The basis of HDMI consists of TMDS (at least up to and including HDMI 2.0), which stands for Transition-Minimized Differential Signaling. TMDS was developed by Silicon Image as a method of transmitting high-speed digital data. The process uses an intelligent algorithm that reduces electromagnetic interference (EMI) and enables synchronization at amazing distances of up to 30 m. The method also works with a high signal skew in the cable. This is quite difficult as the thin strands are not actually capable of transmitting decent video images over long distances. With HDMI 2.0, the bandwidths are at least 600 MHz.
TMDS is similar to analog RGB transmission. It uses 4 channels: Red, Green, Blue and Sync. These are designed as a twisted pair and each take up 3 lines in the HDMI cable (see title picture). The actual audio and video signals are transmitted via HDMI via these 4 channels. Audio is embedded in the color channels. This is the reason why you cannot easily transmit audio signals separately from HDMI. You need an HDMI audio extractor that filters out the audio signal.
The TMDS method achieves a maximum bandwidth of 3 x 600 MHz, which means that data can be transmitted at up to 18 Gbit/s. This is sufficient for video resolutions up to 4K 60Hz. This is no longer enough for higher resolutions such as 4K 120Hz or even 8K. Therefore, the data rate has not only been increased with HDMI 2.1, but the entire transmission process has been redesigned. For higher resolutions, HDMI 2.1 uses the FRL (Fixed Rate Link) method. 4 data channels are used without a clock signal. Advantage: Simply by eliminating the clock signal, the possible data rate increases by 33%. In order to achieve the highest resolutions and color depths, signal compression was also agreed. This allows 48 Gbit/s data to be transmitted. More about HDMI 2.1 here.
EDID data is exchanged via the Digital Display Data Channel (DDC). You can find more information on this in our separate Post about EDID .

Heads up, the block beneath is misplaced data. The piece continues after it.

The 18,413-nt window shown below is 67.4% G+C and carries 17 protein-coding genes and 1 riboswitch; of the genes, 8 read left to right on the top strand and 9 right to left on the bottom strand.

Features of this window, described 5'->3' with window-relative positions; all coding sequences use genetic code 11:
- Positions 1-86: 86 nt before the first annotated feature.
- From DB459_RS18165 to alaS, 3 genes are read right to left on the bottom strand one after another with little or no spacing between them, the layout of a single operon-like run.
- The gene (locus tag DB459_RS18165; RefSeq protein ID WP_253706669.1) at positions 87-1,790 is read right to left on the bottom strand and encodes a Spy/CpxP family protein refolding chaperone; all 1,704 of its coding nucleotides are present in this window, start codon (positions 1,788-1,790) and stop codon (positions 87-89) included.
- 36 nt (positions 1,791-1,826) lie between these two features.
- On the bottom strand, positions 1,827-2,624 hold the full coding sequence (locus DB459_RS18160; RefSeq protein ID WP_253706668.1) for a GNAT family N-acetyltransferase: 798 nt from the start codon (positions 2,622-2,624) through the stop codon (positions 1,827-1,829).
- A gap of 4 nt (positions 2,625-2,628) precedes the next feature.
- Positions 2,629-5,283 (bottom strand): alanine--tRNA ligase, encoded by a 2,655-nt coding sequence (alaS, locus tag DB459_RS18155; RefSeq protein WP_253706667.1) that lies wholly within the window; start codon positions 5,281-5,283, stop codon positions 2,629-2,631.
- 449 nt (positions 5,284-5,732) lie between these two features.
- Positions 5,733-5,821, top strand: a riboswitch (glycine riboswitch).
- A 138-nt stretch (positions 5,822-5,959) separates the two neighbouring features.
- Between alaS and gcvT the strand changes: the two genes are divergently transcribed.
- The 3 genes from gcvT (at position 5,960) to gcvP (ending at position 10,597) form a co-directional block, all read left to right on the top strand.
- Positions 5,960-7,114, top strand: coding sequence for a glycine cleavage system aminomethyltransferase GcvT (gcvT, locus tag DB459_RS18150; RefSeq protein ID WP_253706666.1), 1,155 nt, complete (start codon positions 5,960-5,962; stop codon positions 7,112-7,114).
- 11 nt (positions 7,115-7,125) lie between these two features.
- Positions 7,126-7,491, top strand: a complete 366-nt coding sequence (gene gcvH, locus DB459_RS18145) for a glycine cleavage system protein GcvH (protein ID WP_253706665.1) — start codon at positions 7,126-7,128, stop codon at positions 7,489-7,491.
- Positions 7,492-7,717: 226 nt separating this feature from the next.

The 5V power feeds HDMI chips in connected but powered off devices. In this way, even inactive devices can provide EDID information and receive CEC commands. You can also use this power supply to remotely power low-power HDMI repeaters or HDMI splitters. According to the specification, an HDMI device must be able to supply at least 55 mA. At least 200 mA are common nowadays, some devices can also manage 1000 mA. Unfortunately, this is rarely documented. The performance of the plug-in power supply provides a first indication - if available. For example, if the power consumption of the main device is 8 W, but the power supply can deliver 12 V and 1 A (i.e. 12 W), there is at least a theoretical reserve for the HDMI power supply.
CEC is a single-ended, bi-directional serial bus. The HDMI devices communicate with the television via CEC (see Post via CEC ).
Pin 19 has several functions: Hot-plug detection registers a device that has been added during ongoing transmission. Since HDMI 1.4, the HDMI over Ethernet function has made it possible for an HDMI device to be connected to a network (LAN / Internet) and for the other HDMI devices to share this connection. That would be great if it were implemented. Unfortunately, this feature does not use a consumer device. The audio return channel uses the same line and is now widely used. For more information see Post about the ARC . Also the successor eARC uses these pins and does not necessarily require new cables or connectors.